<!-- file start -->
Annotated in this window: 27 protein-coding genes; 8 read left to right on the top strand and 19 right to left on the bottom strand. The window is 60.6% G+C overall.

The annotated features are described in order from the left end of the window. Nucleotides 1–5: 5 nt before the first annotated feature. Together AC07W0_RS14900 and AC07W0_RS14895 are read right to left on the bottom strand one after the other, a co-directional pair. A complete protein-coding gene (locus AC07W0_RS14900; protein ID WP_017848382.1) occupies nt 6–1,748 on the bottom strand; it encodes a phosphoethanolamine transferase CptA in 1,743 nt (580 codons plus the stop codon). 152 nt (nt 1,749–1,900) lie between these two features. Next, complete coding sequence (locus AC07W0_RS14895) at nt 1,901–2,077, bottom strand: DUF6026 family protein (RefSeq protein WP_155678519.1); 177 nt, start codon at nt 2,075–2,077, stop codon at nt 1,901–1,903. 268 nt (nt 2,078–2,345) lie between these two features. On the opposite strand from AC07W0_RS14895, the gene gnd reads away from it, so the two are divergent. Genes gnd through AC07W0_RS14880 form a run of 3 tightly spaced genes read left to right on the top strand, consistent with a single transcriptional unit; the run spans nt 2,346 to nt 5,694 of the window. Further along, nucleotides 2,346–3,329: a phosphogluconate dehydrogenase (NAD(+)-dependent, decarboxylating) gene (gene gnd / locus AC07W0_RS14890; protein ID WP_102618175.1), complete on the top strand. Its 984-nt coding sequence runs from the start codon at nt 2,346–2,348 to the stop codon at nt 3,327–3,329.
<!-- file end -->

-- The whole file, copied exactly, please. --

Annotated in this window: 27 protein-coding genes; 8 read left to right on the top strand and 19 right to left on the bottom strand. The window is 60.6% G+C overall.

The annotated features are described in order from the left end of the window. Nucleotides 1–5: 5 nt before the first annotated feature. Together AC07W0_RS14900 and AC07W0_RS14895 are read right to left on the bottom strand one after the other, a co-directional pair. A complete protein-coding gene (locus AC07W0_RS14900; protein ID WP_017848382.1) occupies nt 6–1,748 on the bottom strand; it encodes a phosphoethanolamine transferase CptA in 1,743 nt (580 codons plus the stop codon). 152 nt (nt 1,749–1,900) lie between these two features. Next, complete coding sequence (locus AC07W0_RS14895) at nt 1,901–2,077, bottom strand: DUF6026 family protein (RefSeq protein WP_155678519.1); 177 nt, start codon at nt 2,075–2,077, stop codon at nt 1,901–1,903. 268 nt (nt 2,078–2,345) lie between these two features. On the opposite strand from AC07W0_RS14895, the gene gnd reads away from it, so the two are divergent. Genes gnd through AC07W0_RS14880 form a run of 3 tightly spaced genes read left to right on the top strand, consistent with a single transcriptional unit; the run spans nt 2,346 to nt 5,694 of the window. Further along, nucleotides 2,346–3,329: a phosphogluconate dehydrogenase (NAD(+)-dependent, decarboxylating) gene (gene gnd / locus AC07W0_RS14890; protein ID WP_102618175.1), complete on the top strand. Its 984-nt coding sequence runs from the start codon at nt 2,346–2,348 to the stop codon at nt 3,327–3,329.